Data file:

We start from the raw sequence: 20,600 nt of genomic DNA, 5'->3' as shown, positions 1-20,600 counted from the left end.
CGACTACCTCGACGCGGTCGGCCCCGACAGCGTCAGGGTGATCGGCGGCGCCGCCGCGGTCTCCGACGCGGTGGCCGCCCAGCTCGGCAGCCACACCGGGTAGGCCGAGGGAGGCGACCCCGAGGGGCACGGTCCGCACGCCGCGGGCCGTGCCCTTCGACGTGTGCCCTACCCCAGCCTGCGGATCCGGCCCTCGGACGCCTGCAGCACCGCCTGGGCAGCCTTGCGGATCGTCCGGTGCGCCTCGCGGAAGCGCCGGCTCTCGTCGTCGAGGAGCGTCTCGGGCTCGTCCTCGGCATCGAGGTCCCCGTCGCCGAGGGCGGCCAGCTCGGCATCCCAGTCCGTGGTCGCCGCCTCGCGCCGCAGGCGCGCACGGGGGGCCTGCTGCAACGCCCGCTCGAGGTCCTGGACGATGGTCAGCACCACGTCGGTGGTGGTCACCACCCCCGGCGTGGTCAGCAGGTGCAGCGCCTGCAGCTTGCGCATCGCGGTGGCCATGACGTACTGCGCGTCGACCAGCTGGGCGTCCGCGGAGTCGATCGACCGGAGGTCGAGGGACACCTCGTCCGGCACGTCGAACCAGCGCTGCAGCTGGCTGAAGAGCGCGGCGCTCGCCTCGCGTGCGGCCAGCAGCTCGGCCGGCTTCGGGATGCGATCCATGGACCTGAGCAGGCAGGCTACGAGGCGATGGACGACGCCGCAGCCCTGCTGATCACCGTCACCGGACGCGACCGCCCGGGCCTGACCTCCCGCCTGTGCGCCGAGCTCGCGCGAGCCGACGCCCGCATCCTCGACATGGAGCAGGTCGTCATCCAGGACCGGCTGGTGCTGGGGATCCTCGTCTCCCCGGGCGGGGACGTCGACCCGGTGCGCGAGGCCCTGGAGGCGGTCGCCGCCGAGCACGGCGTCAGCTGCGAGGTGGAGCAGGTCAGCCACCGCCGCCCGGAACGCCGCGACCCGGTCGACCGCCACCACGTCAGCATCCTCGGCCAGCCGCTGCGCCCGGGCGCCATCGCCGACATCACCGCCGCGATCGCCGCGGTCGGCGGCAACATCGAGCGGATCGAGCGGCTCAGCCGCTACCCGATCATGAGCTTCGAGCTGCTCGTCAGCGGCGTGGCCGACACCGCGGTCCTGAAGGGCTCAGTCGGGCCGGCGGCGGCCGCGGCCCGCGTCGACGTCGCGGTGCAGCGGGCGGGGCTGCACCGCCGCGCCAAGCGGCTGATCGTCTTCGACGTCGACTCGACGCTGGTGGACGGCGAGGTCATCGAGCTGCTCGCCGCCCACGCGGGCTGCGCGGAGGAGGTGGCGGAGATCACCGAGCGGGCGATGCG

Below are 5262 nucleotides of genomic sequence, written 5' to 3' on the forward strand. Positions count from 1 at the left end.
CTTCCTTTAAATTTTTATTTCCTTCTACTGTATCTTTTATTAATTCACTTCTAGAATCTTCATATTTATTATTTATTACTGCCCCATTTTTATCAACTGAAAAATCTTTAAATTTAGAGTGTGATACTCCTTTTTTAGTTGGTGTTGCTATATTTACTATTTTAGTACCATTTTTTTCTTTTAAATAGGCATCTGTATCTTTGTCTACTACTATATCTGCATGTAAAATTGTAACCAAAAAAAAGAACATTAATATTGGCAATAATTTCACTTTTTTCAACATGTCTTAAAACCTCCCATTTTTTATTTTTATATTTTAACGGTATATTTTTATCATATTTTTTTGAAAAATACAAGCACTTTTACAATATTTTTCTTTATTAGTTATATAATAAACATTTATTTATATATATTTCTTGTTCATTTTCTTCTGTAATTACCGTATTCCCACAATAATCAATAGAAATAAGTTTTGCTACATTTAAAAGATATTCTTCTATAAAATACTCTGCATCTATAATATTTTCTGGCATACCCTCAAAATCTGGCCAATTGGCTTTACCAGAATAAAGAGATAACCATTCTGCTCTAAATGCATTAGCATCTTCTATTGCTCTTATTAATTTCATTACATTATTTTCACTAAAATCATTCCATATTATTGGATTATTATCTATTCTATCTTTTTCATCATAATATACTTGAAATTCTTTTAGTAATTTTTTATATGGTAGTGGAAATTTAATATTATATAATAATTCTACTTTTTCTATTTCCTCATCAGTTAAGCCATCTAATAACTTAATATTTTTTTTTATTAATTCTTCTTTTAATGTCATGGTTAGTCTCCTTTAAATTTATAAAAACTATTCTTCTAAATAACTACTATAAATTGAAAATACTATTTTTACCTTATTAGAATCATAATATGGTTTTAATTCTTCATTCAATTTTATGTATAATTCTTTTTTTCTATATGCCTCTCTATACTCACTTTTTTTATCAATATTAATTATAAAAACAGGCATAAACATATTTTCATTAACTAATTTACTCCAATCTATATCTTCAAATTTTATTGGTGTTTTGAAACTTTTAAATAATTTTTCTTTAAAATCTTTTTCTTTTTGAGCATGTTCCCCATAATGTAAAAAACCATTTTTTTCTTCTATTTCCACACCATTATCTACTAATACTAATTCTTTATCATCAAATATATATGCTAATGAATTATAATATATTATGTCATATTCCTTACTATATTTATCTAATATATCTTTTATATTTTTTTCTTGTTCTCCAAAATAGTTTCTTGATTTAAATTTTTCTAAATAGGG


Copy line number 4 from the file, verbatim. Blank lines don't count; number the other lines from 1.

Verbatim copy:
CTTCCTTTAAATTTTTATTTCCTTCTACTGTATCTTTTATTAATTCACTTCTAGAATCTTCATATTTATTATTTATTACTGCCCCATTTTTATCAACTGAAAAATCTTTAAATTTAGAGTGTGATACTCCTTTTTTAGTTGGTGTTGCTATATTTACTATTTTAGTACCATTTTTTTCTTTTAAATAGGCATCTGTATCTTTGTCTACTACTATATCTGCATGTAAAATTGTAACCAAAAAAAAGAACATTAATATTGGCAATAATTTCACTTTTTTCAACATGTCTTAAAACCTCCCATTTTTTATTTTTATATTTTAACGGTATATTTTTATCATATTTTTTTGAAAAATACAAGCACTTTTACAATATTTTTCTTTATTAGTTATATAATAAACATTTATTTATATATATTTCTTGTTCATTTTCTTCTGTAATTACCGTATTCCCACAATAATCAATAGAAATAAGTTTTGCTACATTTAAAAGATATTCTTCTATAAAATACTCTGCATCTATAATATTTTCTGGCATACCCTCAAAATCTGGCCAATTGGCTTTACCAGAATAAAGAGATAACCATTCTGCTCTAAATGCATTAGCATCTTCTATTGCTCTTATTAATTTCATTACATTATTTTCACTAAAATCATTCCATATTATTGGATTATTATCTATTCTATCTTTTTCATCATAATATACTTGAAATTCTTTTAGTAATTTTTTATATGGTAGTGGAAATTTAATATTATATAATAATTCTACTTTTTCTATTTCCTCATCAGTTAAGCCATCTAATAACTTAATATTTTTTTTTATTAATTCTTCTTTTAATGTCATGGTTAGTCTCCTTTAAATTTATAAAAACTATTCTTCTAAATAACTACTATAAATTGAAAATACTATTTTTACCTTATTAGAATCATAATATGGTTTTAATTCTTCATTCAATTTTATGTATAATTCTTTTTTTCTATATGCCTCTCTATACTCACTTTTTTTATCAATATTAATTATAAAAACAGGCATAAACATATTTTCATTAACTAATTTACTCCAATCTATATCTTCAAATTTTATTGGTGTTTTGAAACTTTTAAATAATTTTTCTTTAAAATCTTTTTCTTTTTGAGCATGTTCCCCATAATGTAAAAAACCATTTTTTTCTTCTATTTCCACACCATTATCTACTAATACTAATTCTTTATCATCAAATATATATGCTAATGAATTATAATATATTATGTCATATTCCTTACTATATTTATCTAATATATCTTTTATATTTTTTTCTTGTTCTCCAAAATAGTTTCTTGATTTAAATTTTTCTAAATAGGG